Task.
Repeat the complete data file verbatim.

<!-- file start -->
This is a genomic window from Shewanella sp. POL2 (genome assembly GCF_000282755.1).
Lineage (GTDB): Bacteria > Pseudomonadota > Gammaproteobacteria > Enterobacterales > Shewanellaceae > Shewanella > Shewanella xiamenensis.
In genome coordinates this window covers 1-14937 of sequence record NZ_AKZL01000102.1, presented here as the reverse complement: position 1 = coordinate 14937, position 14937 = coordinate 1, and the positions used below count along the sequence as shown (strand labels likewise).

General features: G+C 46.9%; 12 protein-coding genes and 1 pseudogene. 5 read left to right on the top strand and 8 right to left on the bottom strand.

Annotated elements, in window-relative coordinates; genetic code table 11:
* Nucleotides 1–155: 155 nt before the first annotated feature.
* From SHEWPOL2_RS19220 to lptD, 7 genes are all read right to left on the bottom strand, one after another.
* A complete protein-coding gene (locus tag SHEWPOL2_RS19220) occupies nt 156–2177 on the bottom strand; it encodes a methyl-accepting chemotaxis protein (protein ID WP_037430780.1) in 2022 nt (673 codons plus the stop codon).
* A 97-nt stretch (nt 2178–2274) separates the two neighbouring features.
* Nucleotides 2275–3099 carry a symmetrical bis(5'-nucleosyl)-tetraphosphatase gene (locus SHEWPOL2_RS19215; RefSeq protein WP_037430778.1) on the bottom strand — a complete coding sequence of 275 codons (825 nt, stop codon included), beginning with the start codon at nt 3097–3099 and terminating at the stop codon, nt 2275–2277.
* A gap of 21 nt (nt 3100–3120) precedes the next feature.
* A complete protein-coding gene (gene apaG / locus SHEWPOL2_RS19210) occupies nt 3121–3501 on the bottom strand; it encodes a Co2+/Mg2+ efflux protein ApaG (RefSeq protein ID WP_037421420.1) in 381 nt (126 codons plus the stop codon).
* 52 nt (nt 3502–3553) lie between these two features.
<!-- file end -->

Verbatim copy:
This is a genomic window from Shewanella sp. POL2 (genome assembly GCF_000282755.1).
Lineage (GTDB): Bacteria > Pseudomonadota > Gammaproteobacteria > Enterobacterales > Shewanellaceae > Shewanella > Shewanella xiamenensis.
In genome coordinates this window covers 1-14937 of sequence record NZ_AKZL01000102.1, presented here as the reverse complement: position 1 = coordinate 14937, position 14937 = coordinate 1, and the positions used below count along the sequence as shown (strand labels likewise).

General features: G+C 46.9%; 12 protein-coding genes and 1 pseudogene. 5 read left to right on the top strand and 8 right to left on the bottom strand.

Annotated elements, in window-relative coordinates; genetic code table 11:
* Nucleotides 1–155: 155 nt before the first annotated feature.
* From SHEWPOL2_RS19220 to lptD, 7 genes are all read right to left on the bottom strand, one after another.
* A complete protein-coding gene (locus tag SHEWPOL2_RS19220) occupies nt 156–2177 on the bottom strand; it encodes a methyl-accepting chemotaxis protein (protein ID WP_037430780.1) in 2022 nt (673 codons plus the stop codon).
* A 97-nt stretch (nt 2178–2274) separates the two neighbouring features.
* Nucleotides 2275–3099 carry a symmetrical bis(5'-nucleosyl)-tetraphosphatase gene (locus SHEWPOL2_RS19215; RefSeq protein WP_037430778.1) on the bottom strand — a complete coding sequence of 275 codons (825 nt, stop codon included), beginning with the start codon at nt 3097–3099 and terminating at the stop codon, nt 2275–2277.
* A gap of 21 nt (nt 3100–3120) precedes the next feature.
* A complete protein-coding gene (gene apaG / locus SHEWPOL2_RS19210) occupies nt 3121–3501 on the bottom strand; it encodes a Co2+/Mg2+ efflux protein ApaG (RefSeq protein ID WP_037421420.1) in 381 nt (126 codons plus the stop codon).
* 52 nt (nt 3502–3553) lie between these two features.